The Week In Review: Design

Imagination sells main business, MIPS; EDA, IP revenue up 9.8%; funding for FPGA startup; Portable Stimulus review extended.


Imagination will sell its MIPS business to Tallwood, a California-based venture capital firm, for $65m in cash. The sale is expected to close in October. The rest of Imagination is slated to be sold to Canyon Bridge for £550 million in cash (~$740 million), a deal dependent on the MIPS sale. The Chinese-backed investment firm has featured recently in the news for its attempted purchase of Lattice, a deal which was blocked by the U.S. government. Earlier this year, Imagination announced Apple would no longer license the company’s GPUs, leading to a plunge in Imagination’s stock price.

EDA and IP revenues increased 9.8% to $2.21 billion in Q2, up from $2.01 billion in the same period in 2016, according to the ESD Alliance. The strongest Q2 in five years included IP revenue that grew 18.8% to $793 million, while CAE, the biggest category, grew 2.2% to $677 million. PCB/multi-chip modules revenue was $195.4 million for the quarter, a 16.4% increase over Q2 2016. Hiring grew as well, with tracked companies employing 38,265 people, 9.4% more compared to Q2 2016, and up 2.8% compared to Q1 2017.

FPGA startup Efinix completed a $9.5 million funding round with support of Xilinx and Hong Kong X Technology Fund. Founded in 2012, the company’s programmable architecture is based on the eXchangeable Logic and Routing (XLR) cell, which can function as either a LUT-based logic cell or a routing switch encoded with a scalable, flexible routing structure, which the company says can provide up to 4X area efficiency and a 2X power advantage over traditional FPGAs.

Kilopass inked a deal with Nuvoton Technology, which will use Kilopass’ OTP NVM IP to store calibration values, keys for security algorithms, and specific configuration data in microcontroller designs targeting desktop and mobile computers.

DENSO licensed NetSpeed’s Orion on-chip network IP and Pegasus last-level cache for use in automotive SoCs, including autonomous driving systems.

Pixelworks licensed ArterisIP’s FlexNoC interconnect IP for use as the backbone interconnect of its advanced video processing SoCs for projectors and other video displays. Pixelworks is a longtime customer of ArterisIP.

Mentor’s Precision Synthesis product now supports Silicon Mobility’s OLEA Field-Programmable Control Unit, targeted at automotive applications. Silicon Mobility customers will receive licenses to use a version of the FPGA synthesis tool for mapping RTL to the programmable logic fabric.

Tool provider startup Baum implemented Verific’s SystemVerilog and Verilog parsers function as the front end to its power analysis and modeling solution for SoCs.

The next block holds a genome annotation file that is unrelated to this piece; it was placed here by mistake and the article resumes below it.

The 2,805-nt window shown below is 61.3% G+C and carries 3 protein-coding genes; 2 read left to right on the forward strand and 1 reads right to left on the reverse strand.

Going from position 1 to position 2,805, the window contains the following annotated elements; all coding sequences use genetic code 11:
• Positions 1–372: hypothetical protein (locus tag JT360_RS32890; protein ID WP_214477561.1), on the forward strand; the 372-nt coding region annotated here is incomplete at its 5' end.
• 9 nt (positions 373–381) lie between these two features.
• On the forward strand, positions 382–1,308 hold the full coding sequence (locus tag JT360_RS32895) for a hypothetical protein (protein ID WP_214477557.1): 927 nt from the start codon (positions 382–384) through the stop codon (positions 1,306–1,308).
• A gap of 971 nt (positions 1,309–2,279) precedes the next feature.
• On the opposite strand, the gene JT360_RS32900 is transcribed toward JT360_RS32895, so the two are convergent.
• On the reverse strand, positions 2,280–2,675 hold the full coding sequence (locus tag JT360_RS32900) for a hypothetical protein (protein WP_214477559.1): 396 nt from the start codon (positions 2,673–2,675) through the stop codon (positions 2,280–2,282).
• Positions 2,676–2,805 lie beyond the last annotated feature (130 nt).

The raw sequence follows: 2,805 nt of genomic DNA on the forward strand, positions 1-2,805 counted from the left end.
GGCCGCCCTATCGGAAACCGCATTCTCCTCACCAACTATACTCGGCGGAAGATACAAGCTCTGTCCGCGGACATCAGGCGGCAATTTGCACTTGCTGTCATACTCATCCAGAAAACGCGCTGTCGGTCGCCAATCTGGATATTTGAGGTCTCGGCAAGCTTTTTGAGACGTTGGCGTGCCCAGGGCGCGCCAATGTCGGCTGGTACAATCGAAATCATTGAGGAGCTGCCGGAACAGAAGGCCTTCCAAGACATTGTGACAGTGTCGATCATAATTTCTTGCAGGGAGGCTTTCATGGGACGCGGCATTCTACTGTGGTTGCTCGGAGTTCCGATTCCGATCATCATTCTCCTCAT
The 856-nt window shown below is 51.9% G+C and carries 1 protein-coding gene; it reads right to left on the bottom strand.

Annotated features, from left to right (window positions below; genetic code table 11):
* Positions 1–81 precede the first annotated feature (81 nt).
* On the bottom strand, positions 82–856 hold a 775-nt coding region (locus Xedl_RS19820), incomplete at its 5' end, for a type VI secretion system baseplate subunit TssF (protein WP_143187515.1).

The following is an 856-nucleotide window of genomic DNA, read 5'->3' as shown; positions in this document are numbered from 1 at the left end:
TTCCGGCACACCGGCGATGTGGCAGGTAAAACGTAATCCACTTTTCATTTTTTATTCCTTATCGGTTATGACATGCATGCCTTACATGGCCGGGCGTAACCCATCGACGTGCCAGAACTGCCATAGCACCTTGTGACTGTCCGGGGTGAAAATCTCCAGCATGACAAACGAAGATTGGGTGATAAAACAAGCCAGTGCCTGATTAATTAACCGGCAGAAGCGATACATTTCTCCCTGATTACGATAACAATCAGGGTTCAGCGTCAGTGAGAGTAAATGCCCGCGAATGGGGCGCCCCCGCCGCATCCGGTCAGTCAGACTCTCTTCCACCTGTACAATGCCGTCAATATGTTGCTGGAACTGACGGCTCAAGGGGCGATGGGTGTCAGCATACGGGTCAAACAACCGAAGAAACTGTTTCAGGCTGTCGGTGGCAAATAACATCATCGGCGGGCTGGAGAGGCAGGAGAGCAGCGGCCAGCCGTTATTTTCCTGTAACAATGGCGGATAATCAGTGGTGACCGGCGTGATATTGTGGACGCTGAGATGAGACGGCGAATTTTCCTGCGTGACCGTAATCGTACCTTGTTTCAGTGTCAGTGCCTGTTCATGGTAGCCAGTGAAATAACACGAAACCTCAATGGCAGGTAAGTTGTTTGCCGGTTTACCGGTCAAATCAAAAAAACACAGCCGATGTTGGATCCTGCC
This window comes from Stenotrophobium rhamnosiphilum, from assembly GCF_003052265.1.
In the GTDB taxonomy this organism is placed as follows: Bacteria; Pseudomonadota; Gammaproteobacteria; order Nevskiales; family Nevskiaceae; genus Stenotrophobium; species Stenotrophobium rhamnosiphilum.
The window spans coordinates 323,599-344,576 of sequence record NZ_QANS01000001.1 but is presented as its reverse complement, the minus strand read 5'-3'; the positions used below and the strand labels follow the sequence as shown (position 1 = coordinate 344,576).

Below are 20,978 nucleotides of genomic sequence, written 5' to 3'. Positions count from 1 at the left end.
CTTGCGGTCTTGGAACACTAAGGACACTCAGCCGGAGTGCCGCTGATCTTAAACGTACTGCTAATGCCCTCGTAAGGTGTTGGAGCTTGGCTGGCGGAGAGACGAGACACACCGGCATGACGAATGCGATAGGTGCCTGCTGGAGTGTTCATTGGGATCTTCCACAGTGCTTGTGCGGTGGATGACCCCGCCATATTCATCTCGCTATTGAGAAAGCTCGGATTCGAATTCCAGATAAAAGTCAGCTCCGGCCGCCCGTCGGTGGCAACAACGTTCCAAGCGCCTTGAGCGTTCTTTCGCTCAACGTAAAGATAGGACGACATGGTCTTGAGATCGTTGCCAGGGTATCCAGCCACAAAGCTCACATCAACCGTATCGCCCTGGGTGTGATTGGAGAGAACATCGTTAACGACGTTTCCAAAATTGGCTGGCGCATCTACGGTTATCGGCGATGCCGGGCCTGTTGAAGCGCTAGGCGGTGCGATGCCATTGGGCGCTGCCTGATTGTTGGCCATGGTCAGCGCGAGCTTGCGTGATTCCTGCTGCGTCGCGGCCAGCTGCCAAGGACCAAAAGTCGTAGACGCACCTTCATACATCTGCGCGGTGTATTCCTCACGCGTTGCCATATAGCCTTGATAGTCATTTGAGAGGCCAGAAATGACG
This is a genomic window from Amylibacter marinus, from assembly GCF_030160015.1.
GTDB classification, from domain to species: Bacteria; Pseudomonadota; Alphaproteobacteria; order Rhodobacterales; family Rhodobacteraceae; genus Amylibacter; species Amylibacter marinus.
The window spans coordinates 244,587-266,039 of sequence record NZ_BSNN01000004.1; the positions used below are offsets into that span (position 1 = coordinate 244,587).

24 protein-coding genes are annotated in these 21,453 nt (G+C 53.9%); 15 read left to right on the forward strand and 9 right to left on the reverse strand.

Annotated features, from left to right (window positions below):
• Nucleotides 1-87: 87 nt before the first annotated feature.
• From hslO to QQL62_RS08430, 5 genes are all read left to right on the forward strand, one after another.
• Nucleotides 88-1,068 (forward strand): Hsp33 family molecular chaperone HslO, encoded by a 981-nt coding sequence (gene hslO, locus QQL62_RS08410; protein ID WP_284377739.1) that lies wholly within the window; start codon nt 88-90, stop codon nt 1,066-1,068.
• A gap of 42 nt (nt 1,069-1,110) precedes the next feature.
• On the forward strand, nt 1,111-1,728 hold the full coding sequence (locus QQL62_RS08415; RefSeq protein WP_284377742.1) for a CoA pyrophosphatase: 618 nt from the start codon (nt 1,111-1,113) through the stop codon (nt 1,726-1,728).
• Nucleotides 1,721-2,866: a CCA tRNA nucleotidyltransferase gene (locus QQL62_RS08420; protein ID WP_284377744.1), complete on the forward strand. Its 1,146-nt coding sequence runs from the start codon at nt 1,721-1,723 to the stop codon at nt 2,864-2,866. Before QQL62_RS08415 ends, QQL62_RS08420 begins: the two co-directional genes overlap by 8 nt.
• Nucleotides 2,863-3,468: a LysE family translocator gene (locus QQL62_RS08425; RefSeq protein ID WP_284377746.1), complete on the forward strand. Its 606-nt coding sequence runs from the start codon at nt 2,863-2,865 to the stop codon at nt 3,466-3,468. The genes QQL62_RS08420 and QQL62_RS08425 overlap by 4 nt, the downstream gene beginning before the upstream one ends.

The public review period for the Portable Stimulus Specification has been extended to Oct. 30. The specification defines a standard mechanism for the specification of verification intent and behaviors that would be reusable across target platforms and allow for the automation of test generation through a new Domain Specific language and equivalent C++ Class Library. The Early Adopter release is available from Accellera.

The USB 3.2 specification has been published. The new specification allows new USB 3.2 hosts and devices to be designed as multi-lane solutions, allowing for up to two lanes of 5 Gbps or two lanes of 10 Gbps operation with existing Type-C cables.

Synopsys’s design platform, including digital, custom and SPICE tools, has been certified for Samsung Foundry’s 28FDS (FD-SOI) process technology. A Process Design Kit (PDK) and reference flow are also available.

Cadence’s design for manufacturing (DFM) tools have been qualified for Samsung’s 28nm FD-SOI/14nm/10nm process technologies.

Linley Processor Conference: Oct. 4-5 in Santa Clara, CA. Focused on design trends for processors and IP cores for deep learning, servers, communications, embedded, and advanced automotive systems. Chris Rowen of Cognite Ventures will present on the potential of computer vision and deep learning.

DVCon Europe: Oct. 16-17 in Munich, Germany. The annual conference for design and verification features keynotes by Bosch’s Horst Symanzik on the design challenges of consumer MEMS products, plus a discussion of virtual prototyping of automotive electronics by Audi’s Berthold Hellenthal.

Arm TechCon: Oct. 24-26 in Santa Clara, CA. The Arm ecosystem-focused conference features a number of keynotes from Arm on subjects from the value of IoT data to state-of-the-art silicon process technologies. Invited speakers Stacey Higginbotham, Mary Aiken, and Jessica Barker will discuss the key challenges facing IoT and why a more human-centered approach is needed when designing security.

DAC: The call for 2018 contributions is now open for panels, research papers, sessions, and presentations covering EDA, embedded, design, and IP, plus focuses on AI, IoT, automotive, and security. The first submission deadline is November 14, 2017 for paper abstracts. The conference will be held June 24 – 28, 2018 in San Francisco, CA.

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